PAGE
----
(grɪʼzaɪ, -ʼzeɪl; , grey, French
pronunciation: /ɡʁi.zaj/) is a term for painting
executed entirely in monochrome
, usually in shades of grey or brown,
particularly used in decoration
represent objects in relief
. Some grisailles,
in fact, include a slightly wider colour range, like the Andrea del Sarto
A grisaille may be executed for its own sake as a decoration, as
for an oil painting
(in preparation for glazing layers
of colour over it), or as a model
for an engraver
to work from. "Rubens and
his school sometimes use monochrome techniques in sketching
compositions for engravers."
Giotto used grisaille in the lower registers of his
frescoes in the Scrovegni
Chapel, and Jan van Eyck
painted grisaille figures on the outsides of the wings of tryptychs, including the Ghent Altarpiece - these were the sides
most commonly on display, as the doors were normally kept
In both cases imitation of sculpture was
In the Low Countries a tradition of grisaille paintings can be
traced from Martin Heemskerck
Jan Brueghel the Elder
, through the
copious output of Adriaen van de
, to the circle of Rembrandt
Jan van Goyen
ceiling frescoes of the Sistine chapel have portions of the design in grisaille.
Court the lower part of the decoration of the great
staircase by Antonio Verrio is in
Full colouring of a subject makes many more
demands of an artist, and working in grisaille was often chosen as
being quicker and cheaper, although the effect was sometimes
deliberately chosen for aesthetic reasons. Grisaille paintings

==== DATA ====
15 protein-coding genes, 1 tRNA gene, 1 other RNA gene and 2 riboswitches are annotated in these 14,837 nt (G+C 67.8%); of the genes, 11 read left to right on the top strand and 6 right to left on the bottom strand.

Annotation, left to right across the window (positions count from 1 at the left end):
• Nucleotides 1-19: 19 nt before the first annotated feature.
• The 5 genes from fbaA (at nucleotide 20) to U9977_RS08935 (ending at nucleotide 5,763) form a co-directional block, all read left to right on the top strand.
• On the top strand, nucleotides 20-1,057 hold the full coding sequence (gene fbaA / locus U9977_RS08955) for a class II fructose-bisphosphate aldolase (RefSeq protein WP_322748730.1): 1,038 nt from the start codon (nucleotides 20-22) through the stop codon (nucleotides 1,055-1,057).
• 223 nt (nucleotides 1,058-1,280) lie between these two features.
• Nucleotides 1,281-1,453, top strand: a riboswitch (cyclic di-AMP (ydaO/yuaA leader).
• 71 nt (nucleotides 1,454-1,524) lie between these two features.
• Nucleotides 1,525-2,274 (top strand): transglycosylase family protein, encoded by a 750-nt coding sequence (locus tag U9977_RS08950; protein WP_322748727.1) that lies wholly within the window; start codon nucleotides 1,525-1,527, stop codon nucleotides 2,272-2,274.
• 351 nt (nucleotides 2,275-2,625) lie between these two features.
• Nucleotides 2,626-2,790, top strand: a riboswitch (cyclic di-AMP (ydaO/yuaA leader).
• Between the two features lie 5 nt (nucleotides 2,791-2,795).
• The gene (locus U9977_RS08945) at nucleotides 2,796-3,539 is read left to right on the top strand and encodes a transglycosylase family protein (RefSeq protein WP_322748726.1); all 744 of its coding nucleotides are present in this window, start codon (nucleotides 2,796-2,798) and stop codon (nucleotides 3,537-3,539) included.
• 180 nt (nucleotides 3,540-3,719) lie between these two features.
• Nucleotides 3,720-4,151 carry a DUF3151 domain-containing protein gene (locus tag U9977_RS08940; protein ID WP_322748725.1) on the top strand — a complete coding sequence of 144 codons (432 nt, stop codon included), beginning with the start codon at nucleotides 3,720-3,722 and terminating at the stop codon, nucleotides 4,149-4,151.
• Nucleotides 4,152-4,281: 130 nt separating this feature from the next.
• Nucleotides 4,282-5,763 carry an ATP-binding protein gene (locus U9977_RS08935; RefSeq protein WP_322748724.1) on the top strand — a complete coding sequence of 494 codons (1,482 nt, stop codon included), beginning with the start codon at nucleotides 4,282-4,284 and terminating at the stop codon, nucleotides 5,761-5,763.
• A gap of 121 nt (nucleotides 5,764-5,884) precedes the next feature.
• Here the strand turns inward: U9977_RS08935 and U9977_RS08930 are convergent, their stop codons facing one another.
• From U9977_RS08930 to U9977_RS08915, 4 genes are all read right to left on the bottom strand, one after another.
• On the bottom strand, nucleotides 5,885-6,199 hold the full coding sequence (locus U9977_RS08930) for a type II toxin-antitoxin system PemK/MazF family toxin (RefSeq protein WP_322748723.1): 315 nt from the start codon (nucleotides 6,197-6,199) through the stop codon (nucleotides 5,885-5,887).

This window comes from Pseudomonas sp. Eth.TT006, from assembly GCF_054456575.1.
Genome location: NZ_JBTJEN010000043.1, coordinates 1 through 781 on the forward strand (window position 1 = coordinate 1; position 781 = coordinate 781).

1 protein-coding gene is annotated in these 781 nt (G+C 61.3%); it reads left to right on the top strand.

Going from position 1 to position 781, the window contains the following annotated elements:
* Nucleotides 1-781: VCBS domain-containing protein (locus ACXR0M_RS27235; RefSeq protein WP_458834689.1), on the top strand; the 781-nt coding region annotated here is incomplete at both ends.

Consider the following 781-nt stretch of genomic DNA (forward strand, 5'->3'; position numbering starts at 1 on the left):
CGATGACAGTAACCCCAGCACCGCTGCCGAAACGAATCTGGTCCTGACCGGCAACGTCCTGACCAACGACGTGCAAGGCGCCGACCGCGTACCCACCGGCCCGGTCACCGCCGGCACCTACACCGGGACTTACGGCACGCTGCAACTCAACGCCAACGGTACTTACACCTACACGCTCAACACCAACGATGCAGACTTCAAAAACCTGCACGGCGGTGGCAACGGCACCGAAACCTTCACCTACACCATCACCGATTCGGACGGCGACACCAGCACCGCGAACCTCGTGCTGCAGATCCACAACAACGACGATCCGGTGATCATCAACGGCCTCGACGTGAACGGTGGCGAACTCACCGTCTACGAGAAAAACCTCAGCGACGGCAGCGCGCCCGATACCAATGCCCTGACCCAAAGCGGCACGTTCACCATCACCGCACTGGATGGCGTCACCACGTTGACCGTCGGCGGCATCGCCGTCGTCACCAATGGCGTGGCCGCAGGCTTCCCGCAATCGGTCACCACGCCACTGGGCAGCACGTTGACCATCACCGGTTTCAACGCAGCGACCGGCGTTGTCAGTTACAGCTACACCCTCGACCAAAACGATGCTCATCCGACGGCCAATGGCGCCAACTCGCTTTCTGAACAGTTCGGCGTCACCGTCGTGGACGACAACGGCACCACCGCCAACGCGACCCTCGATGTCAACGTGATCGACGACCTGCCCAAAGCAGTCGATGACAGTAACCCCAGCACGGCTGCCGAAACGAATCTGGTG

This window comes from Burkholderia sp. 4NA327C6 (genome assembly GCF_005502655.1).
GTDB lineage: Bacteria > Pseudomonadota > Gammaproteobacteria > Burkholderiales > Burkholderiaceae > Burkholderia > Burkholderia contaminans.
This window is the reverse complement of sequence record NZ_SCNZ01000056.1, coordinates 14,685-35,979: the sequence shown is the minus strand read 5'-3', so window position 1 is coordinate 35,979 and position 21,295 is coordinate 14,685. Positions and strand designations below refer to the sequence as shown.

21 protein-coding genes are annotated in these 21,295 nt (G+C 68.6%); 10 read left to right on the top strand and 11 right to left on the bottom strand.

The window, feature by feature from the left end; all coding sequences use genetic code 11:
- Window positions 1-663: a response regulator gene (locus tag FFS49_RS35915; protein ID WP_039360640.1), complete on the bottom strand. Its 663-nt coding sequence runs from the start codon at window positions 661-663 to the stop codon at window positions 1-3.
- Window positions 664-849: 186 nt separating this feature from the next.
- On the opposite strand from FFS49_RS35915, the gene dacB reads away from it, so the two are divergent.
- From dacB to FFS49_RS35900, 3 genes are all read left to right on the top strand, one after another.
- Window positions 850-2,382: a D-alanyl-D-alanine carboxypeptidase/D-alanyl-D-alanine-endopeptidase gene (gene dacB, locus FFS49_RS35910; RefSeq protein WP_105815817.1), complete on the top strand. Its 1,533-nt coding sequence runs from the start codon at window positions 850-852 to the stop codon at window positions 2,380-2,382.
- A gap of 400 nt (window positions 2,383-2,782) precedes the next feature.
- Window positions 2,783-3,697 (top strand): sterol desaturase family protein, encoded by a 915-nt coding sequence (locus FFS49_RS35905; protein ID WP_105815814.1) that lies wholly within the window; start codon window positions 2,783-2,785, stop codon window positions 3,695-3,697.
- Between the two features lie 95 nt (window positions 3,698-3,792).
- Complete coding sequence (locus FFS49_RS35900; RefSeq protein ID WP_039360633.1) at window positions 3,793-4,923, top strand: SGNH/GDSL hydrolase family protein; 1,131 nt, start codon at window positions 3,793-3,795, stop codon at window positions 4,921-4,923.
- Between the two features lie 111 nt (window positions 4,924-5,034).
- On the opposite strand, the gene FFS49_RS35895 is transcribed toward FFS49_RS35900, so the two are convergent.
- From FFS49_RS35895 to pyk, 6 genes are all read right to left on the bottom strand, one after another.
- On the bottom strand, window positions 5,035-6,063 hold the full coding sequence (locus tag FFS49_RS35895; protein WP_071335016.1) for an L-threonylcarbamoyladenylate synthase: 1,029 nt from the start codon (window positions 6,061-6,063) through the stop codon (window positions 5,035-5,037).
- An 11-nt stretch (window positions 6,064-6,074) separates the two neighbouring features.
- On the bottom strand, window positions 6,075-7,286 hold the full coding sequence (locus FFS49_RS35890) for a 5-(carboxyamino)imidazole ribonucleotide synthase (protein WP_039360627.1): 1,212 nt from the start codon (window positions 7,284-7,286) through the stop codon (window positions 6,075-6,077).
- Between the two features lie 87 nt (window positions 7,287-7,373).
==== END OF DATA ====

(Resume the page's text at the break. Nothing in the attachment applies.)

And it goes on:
resemble the drawings
, normally in
monochrome, that artists from the Renaissance on were trained to
produce; like drawings they can also betray the hand of a less
talented assistant more easily than a fully coloured
often been produced in pen and wash
a very limited colour range, and many artists such as Jean Pucelle
and Matthew Paris
specialised in such work.
Renaissance artists such as Mantegna
Polidoro di Caravaggio
used grisaille as a classicising effect, either in imitation of the
effect of a classical sculptured
or of Roman painting
With the 20th Century
's emphasis on
direct, or "alla prima
," painting, the
grisaille technique lost favor with artists of the period. Today,
this historic method has been incorporated into the curriculum of
certain private ateliers
. Mims Studios of North Carolina describes its grisaille training as "an
intermediary stage between working from the plaster cast and working directly from life,
guided by the same intensive pursuit of form."
Window of St. Peter: Stained glass
(white glass, grisaille and silver sulfide) and lead, France, ca.
In enamel and stained glass
The term is also applied to monochrome painting in enamels
, and also to stained glass
. Portions of a window may be
done in grisaille — using, for example, silver stain
or vitreous paint — while other
sections are done in coloured glass.
- Oxford Companion to Art. Ed. Harold Osborne;
Clarendon Press. Oxford, 1970.
- Mims Studios School of Fine Art", mimsstudios.com.
Retrieved February 21, 2009.